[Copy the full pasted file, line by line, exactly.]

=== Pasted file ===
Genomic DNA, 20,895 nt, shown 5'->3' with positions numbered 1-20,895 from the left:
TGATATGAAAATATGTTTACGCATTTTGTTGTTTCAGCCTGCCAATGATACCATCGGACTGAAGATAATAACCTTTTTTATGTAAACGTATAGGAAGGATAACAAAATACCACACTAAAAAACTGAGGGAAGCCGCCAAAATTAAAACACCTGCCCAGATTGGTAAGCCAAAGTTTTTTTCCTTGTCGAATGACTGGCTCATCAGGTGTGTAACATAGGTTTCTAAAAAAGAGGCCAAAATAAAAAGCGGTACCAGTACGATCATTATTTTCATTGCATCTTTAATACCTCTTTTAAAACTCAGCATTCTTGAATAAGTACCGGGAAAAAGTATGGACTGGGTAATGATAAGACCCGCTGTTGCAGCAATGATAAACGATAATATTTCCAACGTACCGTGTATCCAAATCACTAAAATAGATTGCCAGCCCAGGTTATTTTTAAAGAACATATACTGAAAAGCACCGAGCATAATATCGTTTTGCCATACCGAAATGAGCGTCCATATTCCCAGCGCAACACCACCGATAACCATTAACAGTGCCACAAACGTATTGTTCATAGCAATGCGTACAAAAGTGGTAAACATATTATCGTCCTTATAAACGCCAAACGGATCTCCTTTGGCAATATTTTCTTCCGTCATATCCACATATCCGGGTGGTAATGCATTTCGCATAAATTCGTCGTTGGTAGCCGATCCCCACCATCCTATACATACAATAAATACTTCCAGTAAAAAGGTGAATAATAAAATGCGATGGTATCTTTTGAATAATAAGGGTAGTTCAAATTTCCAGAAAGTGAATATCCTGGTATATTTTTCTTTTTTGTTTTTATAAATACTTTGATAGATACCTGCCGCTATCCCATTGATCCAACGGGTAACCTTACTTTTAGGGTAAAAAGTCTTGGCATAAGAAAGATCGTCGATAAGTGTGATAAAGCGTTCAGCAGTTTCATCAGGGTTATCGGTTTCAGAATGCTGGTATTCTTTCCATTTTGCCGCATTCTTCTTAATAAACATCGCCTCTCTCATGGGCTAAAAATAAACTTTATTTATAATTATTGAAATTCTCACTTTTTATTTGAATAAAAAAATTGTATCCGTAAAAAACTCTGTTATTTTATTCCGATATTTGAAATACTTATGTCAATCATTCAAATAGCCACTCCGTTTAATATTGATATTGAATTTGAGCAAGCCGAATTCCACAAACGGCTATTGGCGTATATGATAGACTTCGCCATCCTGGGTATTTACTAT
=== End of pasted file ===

Genomic DNA, 20,895 nt, shown 5'->3' with positions numbered 1-20,895 from the left:
TGATATGAAAATATGTTTACGCATTTTGTTGTTTCAGCCTGCCAATGATACCATCGGACTGAAGATAATAACCTTTTTTATGTAAACGTATAGGAAGGATAACAAAATACCACACTAAAAAACTGAGGGAAGCCGCCAAAATTAAAACACCTGCCCAGATTGGTAAGCCAAAGTTTTTTTCCTTGTCGAATGACTGGCTCATCAGGTGTGTAACATAGGTTTCTAAAAAAGAGGCCAAAATAAAAAGCGGTACCAGTACGATCATTATTTTCATTGCATCTTTAATACCTCTTTTAAAACTCAGCATTCTTGAATAAGTACCGGGAAAAAGTATGGACTGGGTAATGATAAGACCCGCTGTTGCAGCAATGATAAACGATAATATTTCCAACGTACCGTGTATCCAAATCACTAAAATAGATTGCCAGCCCAGGTTATTTTTAAAGAACATATACTGAAAAGCACCGAGCATAATATCGTTTTGCCATACCGAAATGAGCGTCCATATTCCCAGCGCAACACCACCGATAACCATTAACAGTGCCACAAACGTATTGTTCATAGCAATGCGTACAAAAGTGGTAAACATATTATCGTCCTTATAAACGCCAAACGGATCTCCTTTGGCAATATTTTCTTCCGTCATATCCACATATCCGGGTGGTAATGCATTTCGCATAAATTCGTCGTTGGTAGCCGATCCCCACCATCCTATACATACAATAAATACTTCCAGTAAAAAGGTGAATAATAAAATGCGATGGTATCTTTTGAATAATAAGGGTAGTTCAAATTTCCAGAAAGTGAATATCCTGGTATATTTTTCTTTTTTGTTTTTATAAATACTTTGATAGATACCTGCCGCTATCCCATTGATCCAACGGGTAACCTTACTTTTAGGGTAAAAAGTCTTGGCATAAGAAAGATCGTCGATAAGTGTGATAAAGCGTTCAGCAGTTTCATCAGGGTTATCGGTTTCAGAATGCTGGTATTCTTTCCATTTTGCCGCATTCTTCTTAATAAACATCGCCTCTCTCATGGGCTAAAAATAAACTTTATTTATAATTATTGAAATTCTCACTTTTTATTTGAATAAAAAAATTGTATCCGTAAAAAACTCTGTTATTTTATTCCGATATTTGAAATACTTATGTCAATCATTCAAATAGCCACTCCGTTTAATATTGATATTGAATTTGAGCAAGCCGAATTCCACAAACGGCTATTGGCGTATATGATAGACTTCGCCATCCTGGGTATTTACTAT